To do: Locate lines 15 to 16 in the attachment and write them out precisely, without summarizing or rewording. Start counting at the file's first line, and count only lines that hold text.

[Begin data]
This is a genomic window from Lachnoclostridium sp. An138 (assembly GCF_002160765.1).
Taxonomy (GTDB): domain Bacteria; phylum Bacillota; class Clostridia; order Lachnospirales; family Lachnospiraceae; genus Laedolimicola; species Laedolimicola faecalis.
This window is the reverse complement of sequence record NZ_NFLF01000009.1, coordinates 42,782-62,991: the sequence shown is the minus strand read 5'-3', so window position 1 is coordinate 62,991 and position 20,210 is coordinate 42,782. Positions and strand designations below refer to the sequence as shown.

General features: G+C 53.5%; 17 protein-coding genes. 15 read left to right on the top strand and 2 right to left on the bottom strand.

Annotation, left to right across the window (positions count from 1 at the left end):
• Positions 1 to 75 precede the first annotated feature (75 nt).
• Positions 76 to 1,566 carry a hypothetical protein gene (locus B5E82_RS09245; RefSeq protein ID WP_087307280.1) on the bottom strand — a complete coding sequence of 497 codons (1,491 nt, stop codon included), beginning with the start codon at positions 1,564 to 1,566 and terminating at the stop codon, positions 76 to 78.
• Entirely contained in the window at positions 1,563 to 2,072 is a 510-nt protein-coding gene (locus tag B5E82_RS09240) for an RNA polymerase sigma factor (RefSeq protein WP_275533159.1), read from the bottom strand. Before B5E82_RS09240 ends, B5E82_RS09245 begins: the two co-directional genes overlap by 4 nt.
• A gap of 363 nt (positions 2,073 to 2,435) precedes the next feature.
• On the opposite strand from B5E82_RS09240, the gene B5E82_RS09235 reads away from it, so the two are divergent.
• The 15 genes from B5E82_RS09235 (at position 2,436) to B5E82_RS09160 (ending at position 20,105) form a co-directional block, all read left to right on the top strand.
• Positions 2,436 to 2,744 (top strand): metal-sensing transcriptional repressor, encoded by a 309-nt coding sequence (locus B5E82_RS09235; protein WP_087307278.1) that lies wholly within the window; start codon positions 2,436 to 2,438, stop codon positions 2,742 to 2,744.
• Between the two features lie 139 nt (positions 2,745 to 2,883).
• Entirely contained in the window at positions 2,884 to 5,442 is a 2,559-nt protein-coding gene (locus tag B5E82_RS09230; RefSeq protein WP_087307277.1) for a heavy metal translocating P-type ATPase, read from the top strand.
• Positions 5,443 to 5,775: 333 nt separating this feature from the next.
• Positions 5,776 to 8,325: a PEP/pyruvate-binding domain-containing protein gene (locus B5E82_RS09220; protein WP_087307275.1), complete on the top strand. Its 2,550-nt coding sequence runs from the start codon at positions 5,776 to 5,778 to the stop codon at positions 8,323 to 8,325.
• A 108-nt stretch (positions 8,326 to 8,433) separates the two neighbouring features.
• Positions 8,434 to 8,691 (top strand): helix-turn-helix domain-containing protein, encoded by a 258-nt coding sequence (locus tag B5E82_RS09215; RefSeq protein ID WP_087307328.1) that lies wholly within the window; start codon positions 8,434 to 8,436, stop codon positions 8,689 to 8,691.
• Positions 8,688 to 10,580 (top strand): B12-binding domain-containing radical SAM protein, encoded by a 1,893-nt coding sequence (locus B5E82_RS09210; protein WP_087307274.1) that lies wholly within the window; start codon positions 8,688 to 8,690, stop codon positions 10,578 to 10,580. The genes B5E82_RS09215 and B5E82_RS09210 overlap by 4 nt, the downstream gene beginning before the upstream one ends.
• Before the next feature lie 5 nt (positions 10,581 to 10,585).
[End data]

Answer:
• Positions 5,443 to 5,775: 333 nt separating this feature from the next.
• Positions 5,776 to 8,325: a PEP/pyruvate-binding domain-containing protein gene (locus B5E82_RS09220; protein WP_087307275.1), complete on the top strand. Its 2,550-nt coding sequence runs from the start codon at positions 5,776 to 5,778 to the stop codon at positions 8,323 to 8,325.